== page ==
I understand it is a very reasonable price and an amazing experience. You can see the video on my website www.DarylUrig.comof past IPAPA member participants video. When you bring a friend they save $200. You don’t even need to be a painter to come. There is a two day Italian cooking class. Included non stop sightseeing, food, wine and of course plenty of painters to watch and inspire.
I was very pleased when Leisure PainterMagazine picked up my article on “Copy habitats not paintings” and a plein air still life demonstration I provided. The magazine was recommended to me by one of my students. It is a very fine publication. I was very impressed with the teaching in this magazine.
My article discusses some very important painters and the need to emulate their good habits that created their masterful paintings. Then a plein air still life to capture radiant light. I painted with painting knives, and it discusses my process.
Above is a photo of a still life scene I plein air painted in my backyard for the article. Please be sure to follow the link and pick up a copy. Leisure Painter, January 2014 Issue.
Christmas has always been a special Holiday at our home. It is a time to enjoy family and friends. Gifts are shared from a willing heart, reminding us of our Savior that received gifts on his birthday.
I have enjoyed meeting many of you in my workshops. Always hating it when we have to part. I hope to see many new and old acquaintances this year.
I am planning just a few select workshops next year. One that I am especially looking forward to is Italy in October of 2014. It is the perfect time of the year to visit Italy. There will be plenty of time to paint with instruction and leisurely. Enjoy fine foods and wines. While visiting and touring the surrounding Umbrian region of Central Italy.
Painting Italian Villages, Shops and Hillsides.
Special incentives and pricing are available for early sign ups, returning painters and even bringing a friend. Many have told me it is a very reasonable trip with guides who have been doing this for over 30 years.
I would like you to consider joining me next year.
I just finished this biography on Cezanne. It was nice to get such a personal view of what was happening with the Impressionist that surrounded Cezanne’s life.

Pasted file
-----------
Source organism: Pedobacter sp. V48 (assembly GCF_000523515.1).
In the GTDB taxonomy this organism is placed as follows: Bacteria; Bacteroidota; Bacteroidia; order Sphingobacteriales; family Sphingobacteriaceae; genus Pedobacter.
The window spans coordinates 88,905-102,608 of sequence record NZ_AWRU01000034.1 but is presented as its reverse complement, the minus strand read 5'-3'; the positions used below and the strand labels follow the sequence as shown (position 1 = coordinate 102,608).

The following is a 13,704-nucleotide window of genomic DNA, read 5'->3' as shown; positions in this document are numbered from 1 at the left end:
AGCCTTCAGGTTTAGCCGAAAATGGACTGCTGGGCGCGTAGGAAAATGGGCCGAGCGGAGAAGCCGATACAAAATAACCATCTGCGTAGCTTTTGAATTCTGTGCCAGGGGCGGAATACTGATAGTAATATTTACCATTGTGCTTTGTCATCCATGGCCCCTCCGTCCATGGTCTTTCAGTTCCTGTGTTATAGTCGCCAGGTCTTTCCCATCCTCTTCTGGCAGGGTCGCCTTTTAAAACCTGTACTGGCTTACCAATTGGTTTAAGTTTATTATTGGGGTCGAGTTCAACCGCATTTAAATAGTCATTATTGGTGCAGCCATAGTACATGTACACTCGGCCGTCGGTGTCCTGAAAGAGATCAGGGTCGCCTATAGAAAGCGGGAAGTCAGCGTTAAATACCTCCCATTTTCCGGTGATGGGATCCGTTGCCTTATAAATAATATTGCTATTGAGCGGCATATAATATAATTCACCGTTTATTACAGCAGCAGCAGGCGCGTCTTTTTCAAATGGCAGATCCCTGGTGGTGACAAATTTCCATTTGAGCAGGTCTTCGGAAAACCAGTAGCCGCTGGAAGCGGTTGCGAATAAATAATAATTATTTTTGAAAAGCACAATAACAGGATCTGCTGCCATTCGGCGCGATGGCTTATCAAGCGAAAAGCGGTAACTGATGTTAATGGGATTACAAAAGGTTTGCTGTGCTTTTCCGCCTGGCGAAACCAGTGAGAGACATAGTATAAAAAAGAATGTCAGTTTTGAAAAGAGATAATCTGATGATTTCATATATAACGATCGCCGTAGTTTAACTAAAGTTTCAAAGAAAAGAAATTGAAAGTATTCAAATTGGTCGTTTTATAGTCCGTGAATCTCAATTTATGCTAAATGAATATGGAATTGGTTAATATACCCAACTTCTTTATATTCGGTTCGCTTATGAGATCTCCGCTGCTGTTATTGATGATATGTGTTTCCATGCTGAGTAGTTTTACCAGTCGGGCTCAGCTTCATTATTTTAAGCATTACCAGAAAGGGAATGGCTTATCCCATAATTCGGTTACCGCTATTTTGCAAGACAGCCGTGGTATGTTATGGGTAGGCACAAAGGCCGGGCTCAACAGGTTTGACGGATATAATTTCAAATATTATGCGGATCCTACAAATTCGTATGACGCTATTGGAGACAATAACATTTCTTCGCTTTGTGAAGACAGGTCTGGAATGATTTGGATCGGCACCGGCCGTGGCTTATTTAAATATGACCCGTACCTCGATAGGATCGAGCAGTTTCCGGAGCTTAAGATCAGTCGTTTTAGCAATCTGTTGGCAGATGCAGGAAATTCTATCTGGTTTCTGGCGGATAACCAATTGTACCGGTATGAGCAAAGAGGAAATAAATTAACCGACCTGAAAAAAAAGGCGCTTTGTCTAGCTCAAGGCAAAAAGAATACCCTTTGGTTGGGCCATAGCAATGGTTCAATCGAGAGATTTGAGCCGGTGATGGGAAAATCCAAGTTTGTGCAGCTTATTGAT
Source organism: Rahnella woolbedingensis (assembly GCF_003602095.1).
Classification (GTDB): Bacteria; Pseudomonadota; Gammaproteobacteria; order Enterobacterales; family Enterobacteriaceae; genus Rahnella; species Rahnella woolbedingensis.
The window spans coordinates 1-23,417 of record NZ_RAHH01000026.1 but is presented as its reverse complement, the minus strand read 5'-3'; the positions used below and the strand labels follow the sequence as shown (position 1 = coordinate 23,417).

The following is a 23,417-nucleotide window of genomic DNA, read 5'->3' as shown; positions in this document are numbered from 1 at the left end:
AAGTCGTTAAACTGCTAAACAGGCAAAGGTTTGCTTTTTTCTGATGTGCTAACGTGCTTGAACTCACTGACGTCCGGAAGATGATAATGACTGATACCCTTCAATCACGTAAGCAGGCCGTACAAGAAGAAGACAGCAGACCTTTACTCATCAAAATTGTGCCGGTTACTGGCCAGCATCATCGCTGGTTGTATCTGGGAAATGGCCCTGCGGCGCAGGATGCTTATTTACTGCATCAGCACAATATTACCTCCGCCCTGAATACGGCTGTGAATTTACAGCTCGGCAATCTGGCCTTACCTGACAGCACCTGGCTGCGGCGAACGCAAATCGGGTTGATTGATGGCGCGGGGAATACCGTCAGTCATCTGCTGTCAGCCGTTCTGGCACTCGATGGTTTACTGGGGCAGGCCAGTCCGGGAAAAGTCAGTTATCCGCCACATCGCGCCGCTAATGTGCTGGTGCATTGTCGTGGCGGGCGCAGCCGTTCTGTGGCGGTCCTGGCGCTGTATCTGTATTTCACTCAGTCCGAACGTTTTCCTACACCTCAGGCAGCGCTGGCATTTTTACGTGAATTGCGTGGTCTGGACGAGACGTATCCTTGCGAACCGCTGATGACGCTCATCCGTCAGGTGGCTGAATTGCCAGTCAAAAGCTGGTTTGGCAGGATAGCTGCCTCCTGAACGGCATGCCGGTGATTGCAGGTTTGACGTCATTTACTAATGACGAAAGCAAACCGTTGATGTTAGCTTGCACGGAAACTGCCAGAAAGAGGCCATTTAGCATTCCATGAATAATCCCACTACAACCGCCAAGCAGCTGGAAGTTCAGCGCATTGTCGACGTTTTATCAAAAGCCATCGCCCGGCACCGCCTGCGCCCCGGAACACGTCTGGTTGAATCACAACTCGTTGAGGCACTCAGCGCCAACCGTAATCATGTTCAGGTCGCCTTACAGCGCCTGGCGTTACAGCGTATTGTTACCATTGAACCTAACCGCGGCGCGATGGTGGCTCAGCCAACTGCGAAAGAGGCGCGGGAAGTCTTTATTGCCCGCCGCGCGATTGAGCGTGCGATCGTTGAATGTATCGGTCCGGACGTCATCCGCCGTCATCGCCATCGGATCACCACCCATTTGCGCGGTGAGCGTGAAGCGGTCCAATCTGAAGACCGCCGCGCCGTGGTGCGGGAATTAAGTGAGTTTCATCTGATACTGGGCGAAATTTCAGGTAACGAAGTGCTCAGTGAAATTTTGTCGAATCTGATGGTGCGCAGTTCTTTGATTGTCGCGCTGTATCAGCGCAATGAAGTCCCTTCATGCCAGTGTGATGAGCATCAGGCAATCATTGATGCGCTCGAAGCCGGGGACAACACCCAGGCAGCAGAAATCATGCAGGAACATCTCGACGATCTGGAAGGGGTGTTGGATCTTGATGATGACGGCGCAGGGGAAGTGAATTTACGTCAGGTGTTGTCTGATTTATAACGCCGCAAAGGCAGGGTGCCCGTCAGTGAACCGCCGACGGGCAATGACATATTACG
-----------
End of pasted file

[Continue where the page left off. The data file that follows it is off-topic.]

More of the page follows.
He was the father of Impressionism, Cubism and Modern Art. Quite an accomplishment for a man that was considered an eccentric, son of an honorable banker, wasted his time and money at painting instead of living like other people.
He eventually found himself not liking or even pursuing impressionism that he thought was a waste of time. He seemed more interested in trying to create visual space.
So many of his paintings where plein air studies of his neighborhood quarry that where overgrown with trees and greenery. This inspired me to paint my quarry ( 9 x 12 inches, with a painting knife). I felt I had it easy to drive my automobile to the quarry in Harrison Ohio where I completed this painting. He would either walk or be driven by carriage.
He believed that you must paint from nature to be a painter. I agree that there is a wealth of knowledge to be learned painting landscapes in the open air. I hope to do more studies here.
Marcel sometimes accompanies me when I landscape paint. You may remember him from my book, Plein Air Painting for Everyone.
The Road Less Traveled, takes me to Oldenburg Indiana where I painted with another plein air painter friend. Here it was like a trip back in time. Reminding me of the old barn structures of my grandfathers farm in Avon Ohio. In Oldenburg you will find the street signs to be in English and German their native language.
Taking the road less traveled in art and or life can be problematic. It has not been traveled before, or if so, seldom-ly, so you don’t have history to gauge your progress or lack of it. Major hick-ups can jump out at you without advance notice.
What it does provides is freshness and new avenues to explore.
I try not to paint to another painters vision of what painting is. Or impose unnatural rules created by some other painter. I choose to work from sight and my personal experience or interpretation of what I am looking at. Schooling myself in color, design, a form of structural anatomy and more fluid perspective. My eyes do not see all of the straight lines provided by linear perspective. Keeping as much as possible to my intuitive, non intellectual side of my brain. Assembling rules or a more solid direction to create more predictable results. If it does not work for me, then I can not use it.
Simplify, simplify, simplify, my eyes tell me I can not see everything at once. One area of focus sets everything else to abstraction. It is all abstract, then the mind assembles it for each new viewer making it their very own story. The fluid painting is an ongoing animation constantly changing in the viewers mind.
Everywhere I go I learn as much as much as I give away in my workshops and artistic experiences. Here in Darien Georgia during the week of the Blessing of the Fleet, the blessing of the shrimp boats before they go out for the season had much to share with me.
The fine people of this Georgia town, the friendly visitors from all over the country that would stop by my exhibit. To hear the comments they would make while they enjoyed my art. There is nothing like being in the trenches and learning from real life verses tucked away in a remote excluded studio far from the public. I hope to do more of these shows.
A beautiful line of shrimp boats and assorted boats and views along the waterline inspire me from Darien as does the surrounding area.
“Not all is fun, something’s seem painful as we learn and grow as artists. Like going through a gantlet, feeling like the foolishness is being knocked out from me leaving only what is pure and truth in me and my paintings”.
On returning to Bluffton SC from this trip my paintings where picked up by a very nice gallery on Hilton Head Island SC, The Karis Gallery. Currently on exhibition are two very large paintings, 18 x 55 inches depicting some of my southern experiences.